Ag Canada debates GM threshold

Canada is leading an international effort to create rules for dealing with low-level unintended and unapproved GMO contamination in commodity shipments, but it is also edging toward creating its own standards.

A recommendation to ministers on an appropriate Canadian policy to deal with low-level presence in im-ported shipments into Canada could be ready sometime next year, a senior bureaucrat involved in the process said last week.

“It is an internal process and we are proceeding toward a recommendation,” Emilie Bergeron, acting deputy director of Agriculture Canada’s technical trade policy division, said Nov. 21 after a speech to an annual grain symposium in Ottawa.

“The objective is to minimize the disruption of trade and to create more predictability.”

She said options still on the table are whether to set the threshold level at 0.1 or 0.2 percent content in a shipment.

A cross-departmental government group has been working on a proposed policy for months. It includes representatives from Agriculture Canada, the Canadian Food Inspection Agency, Canadian Grain Commission, Environment Canada, Health Canada and the foreign affairs and international trade department.

She said that under the developing policy proposal, detection of low-level presence would trigger a government assessment of whether the unauthorized GM content “is unlikely to pose a risk to human or animal health or the environment.”

For the past several years, Canada has been leading an international effort that now includes 14 exporting and importing countries to develop international rules on the issue. Canada’s lack of policy has been noted in the debate, at home and abroad.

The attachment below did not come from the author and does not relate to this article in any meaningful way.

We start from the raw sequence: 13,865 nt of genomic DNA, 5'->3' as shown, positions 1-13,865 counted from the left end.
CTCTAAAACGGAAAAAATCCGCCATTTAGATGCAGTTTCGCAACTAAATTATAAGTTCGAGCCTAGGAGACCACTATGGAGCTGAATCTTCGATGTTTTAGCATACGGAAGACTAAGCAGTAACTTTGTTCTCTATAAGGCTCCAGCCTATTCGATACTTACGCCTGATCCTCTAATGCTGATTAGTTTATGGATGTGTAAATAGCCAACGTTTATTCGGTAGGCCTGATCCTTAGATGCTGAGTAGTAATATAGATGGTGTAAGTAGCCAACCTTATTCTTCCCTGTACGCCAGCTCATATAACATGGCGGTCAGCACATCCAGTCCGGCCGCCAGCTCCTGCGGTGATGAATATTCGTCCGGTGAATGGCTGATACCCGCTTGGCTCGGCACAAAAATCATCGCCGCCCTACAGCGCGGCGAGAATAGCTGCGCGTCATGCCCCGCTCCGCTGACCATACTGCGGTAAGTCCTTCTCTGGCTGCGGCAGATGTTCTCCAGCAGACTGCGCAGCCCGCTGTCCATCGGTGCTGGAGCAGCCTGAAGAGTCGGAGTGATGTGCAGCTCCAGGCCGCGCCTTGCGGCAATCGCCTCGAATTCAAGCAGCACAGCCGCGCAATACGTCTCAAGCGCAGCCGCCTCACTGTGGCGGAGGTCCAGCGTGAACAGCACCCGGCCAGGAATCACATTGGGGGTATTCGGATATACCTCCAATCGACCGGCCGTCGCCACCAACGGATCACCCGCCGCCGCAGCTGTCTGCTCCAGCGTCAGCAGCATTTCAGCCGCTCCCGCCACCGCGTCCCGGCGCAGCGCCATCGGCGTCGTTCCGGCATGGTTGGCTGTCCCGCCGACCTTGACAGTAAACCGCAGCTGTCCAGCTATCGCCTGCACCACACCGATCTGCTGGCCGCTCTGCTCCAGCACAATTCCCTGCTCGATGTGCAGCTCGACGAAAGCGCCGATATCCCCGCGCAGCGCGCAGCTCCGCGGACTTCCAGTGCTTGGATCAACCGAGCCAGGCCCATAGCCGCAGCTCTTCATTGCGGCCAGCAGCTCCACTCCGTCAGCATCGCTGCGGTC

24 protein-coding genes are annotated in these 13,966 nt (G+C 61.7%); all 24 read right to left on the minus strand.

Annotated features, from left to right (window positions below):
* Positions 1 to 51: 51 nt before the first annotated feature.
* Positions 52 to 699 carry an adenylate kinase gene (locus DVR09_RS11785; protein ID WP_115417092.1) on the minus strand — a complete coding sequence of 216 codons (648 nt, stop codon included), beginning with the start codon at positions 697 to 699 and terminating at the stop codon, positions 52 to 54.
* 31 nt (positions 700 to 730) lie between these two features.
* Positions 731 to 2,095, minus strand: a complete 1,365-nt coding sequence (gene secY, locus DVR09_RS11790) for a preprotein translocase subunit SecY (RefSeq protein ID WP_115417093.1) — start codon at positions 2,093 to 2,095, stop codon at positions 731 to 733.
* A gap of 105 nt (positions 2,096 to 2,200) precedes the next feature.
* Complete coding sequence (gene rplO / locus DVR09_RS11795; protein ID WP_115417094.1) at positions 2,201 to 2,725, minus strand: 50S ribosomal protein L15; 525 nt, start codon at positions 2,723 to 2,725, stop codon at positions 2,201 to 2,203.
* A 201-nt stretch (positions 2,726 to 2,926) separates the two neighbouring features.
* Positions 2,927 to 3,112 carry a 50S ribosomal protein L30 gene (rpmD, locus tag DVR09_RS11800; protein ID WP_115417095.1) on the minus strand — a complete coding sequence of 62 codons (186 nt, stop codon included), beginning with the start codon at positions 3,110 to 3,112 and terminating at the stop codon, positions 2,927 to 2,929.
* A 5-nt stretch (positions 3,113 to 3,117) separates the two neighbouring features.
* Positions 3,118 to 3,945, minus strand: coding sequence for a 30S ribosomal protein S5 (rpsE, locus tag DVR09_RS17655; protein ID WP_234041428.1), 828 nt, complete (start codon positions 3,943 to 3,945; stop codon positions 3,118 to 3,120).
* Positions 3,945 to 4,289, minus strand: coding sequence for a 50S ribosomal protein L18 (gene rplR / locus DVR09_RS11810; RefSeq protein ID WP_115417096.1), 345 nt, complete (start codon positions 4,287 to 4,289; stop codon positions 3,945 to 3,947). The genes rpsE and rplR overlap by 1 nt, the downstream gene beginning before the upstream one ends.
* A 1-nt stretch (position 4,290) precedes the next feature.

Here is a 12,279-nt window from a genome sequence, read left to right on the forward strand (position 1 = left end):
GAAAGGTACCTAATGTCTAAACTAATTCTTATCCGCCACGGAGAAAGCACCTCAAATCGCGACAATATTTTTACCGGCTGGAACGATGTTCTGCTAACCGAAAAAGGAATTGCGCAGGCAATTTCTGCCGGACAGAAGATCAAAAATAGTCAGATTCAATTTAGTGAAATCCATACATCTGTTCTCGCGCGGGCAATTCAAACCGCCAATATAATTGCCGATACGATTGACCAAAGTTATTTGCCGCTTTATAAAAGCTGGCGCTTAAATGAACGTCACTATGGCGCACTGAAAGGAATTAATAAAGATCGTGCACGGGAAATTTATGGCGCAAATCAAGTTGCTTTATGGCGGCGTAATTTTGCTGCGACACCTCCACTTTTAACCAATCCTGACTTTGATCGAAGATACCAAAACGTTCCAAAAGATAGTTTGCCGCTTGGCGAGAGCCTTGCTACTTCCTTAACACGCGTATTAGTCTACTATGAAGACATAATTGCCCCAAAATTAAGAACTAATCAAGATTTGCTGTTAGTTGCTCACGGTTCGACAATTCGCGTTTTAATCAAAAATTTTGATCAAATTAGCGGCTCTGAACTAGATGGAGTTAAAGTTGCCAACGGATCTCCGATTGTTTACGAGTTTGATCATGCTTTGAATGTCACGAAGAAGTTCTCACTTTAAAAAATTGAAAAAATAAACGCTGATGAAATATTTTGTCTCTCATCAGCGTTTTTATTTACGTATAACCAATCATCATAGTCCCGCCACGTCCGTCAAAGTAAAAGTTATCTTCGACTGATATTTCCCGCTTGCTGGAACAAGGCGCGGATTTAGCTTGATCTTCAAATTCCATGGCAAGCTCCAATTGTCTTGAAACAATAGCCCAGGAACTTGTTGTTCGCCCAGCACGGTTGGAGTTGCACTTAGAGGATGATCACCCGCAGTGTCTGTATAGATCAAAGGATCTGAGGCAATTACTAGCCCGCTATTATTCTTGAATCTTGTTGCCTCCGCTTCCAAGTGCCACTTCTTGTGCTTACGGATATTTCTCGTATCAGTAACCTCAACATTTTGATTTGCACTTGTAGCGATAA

“If we can develop and implement a policy, I think we can be an example to the world,” Bergeron told re-porters after her speech to the symposium organized by the Canada Grains Council and Grain Growers of Canada.

Low-level presence has become a significant issue for commodity exporters.

Commodity shipments that contain minuscule traces of GMOs from the residue of a previous shipment may be blocked at import ports.

At a House of Commons agriculture committee meeting Nov. 20, Canola Council of Canada vice-president Jim Everson offered an example of the damage the lack of rules and zero tolerance can cause to exporters.

He told the story of a shipload of soybeans that was found at port to have traces of GM corn that had not been approved in the importing market.

“It’s unintentionally there,” he said. “It’s picked up because of air around a port. And that stopped a vessel worth millions, some (shipments) are worth $20 million or $25 million, for no good reason.”

He said no GM product is shipped if it has not been approved using international scientific standards in at least one country, so these traces are not from rogue GM products but traces from a product not approved for sale in the importing country.

Canadian flax exporters felt the sting of that when unapproved traces of a withdrawn GM variety, Triffid, showed up in shipments several years ago, closing a number of borders.

Bergeron said Canada’s push on an international and domestic low-level presence policy was underway long before the Triffid incident, “but it did concentrate our minds as a real live example.”



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